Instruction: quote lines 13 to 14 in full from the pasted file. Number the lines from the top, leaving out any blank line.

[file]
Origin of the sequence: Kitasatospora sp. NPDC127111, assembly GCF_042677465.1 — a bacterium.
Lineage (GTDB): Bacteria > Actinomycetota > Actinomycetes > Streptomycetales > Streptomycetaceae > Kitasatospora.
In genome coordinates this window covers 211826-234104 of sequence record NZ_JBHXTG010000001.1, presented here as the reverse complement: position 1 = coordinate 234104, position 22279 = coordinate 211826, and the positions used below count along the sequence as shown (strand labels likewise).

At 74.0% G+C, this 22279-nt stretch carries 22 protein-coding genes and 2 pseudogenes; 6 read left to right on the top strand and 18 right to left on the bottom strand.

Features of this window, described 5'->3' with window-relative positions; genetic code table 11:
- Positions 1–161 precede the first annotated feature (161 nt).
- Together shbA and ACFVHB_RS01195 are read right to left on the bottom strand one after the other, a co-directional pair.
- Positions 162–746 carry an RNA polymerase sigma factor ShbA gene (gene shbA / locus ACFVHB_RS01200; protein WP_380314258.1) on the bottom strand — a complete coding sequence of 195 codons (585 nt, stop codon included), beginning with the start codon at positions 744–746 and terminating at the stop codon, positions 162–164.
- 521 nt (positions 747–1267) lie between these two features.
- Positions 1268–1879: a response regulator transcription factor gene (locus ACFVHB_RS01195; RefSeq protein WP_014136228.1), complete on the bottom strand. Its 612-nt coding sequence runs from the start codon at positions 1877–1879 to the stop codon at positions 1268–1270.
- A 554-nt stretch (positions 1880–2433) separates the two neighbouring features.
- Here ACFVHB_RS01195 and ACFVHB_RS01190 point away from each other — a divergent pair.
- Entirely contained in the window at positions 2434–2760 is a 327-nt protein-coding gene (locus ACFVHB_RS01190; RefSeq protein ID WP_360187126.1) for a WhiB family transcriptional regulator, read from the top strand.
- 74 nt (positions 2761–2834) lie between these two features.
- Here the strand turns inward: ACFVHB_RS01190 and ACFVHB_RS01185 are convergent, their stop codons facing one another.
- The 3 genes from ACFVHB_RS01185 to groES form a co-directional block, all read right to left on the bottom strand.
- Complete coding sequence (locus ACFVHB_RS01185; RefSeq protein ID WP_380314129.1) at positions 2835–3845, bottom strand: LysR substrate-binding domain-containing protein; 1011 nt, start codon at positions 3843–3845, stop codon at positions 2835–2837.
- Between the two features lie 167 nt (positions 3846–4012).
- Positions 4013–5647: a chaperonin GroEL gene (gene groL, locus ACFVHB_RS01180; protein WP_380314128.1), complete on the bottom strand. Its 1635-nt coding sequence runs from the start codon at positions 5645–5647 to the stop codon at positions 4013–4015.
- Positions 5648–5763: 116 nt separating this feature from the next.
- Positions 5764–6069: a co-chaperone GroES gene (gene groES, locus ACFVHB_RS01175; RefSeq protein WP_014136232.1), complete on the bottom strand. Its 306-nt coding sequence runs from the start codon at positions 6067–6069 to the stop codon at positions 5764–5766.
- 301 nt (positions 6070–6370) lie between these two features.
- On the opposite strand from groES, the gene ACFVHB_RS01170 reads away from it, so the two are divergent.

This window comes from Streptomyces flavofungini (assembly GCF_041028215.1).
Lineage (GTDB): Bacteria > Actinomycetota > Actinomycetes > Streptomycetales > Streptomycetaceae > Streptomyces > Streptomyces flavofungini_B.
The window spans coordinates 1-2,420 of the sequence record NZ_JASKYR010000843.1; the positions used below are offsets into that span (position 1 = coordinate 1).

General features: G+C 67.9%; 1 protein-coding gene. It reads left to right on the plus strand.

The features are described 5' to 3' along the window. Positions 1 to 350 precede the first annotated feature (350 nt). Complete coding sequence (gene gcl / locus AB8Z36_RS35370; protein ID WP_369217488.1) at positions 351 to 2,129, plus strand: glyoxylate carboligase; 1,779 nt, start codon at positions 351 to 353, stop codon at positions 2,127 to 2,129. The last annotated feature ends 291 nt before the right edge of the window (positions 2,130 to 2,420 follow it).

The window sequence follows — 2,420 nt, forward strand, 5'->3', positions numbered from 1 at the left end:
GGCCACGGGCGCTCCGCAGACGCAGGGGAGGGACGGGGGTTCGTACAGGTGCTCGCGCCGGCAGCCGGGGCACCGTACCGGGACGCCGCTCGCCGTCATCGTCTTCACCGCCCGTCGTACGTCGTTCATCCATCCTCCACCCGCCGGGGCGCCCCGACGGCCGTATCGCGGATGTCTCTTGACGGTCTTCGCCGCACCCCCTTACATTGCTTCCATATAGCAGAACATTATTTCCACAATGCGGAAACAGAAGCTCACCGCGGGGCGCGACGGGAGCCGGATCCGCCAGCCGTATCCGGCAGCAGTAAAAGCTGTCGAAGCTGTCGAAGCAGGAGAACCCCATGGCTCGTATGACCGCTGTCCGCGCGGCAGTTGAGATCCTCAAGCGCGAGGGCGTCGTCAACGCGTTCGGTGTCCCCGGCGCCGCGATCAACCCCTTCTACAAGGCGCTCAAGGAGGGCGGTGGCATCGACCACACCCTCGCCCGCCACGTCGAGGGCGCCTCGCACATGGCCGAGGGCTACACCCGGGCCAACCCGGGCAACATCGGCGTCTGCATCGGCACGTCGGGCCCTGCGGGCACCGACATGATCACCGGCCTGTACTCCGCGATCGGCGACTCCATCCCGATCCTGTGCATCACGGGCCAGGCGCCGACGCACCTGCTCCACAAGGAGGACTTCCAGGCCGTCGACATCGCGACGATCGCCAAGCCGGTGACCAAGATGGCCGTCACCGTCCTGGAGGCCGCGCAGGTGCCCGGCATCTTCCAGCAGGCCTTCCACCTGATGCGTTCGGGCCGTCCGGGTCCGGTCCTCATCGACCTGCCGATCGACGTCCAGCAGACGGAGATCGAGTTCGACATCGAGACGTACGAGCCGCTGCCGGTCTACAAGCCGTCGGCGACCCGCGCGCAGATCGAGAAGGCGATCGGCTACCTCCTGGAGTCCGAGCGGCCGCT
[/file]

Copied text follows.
- Entirely contained in the window at positions 2434–2760 is a 327-nt protein-coding gene (locus ACFVHB_RS01190; RefSeq protein ID WP_360187126.1) for a WhiB family transcriptional regulator, read from the top strand.
- 74 nt (positions 2761–2834) lie between these two features.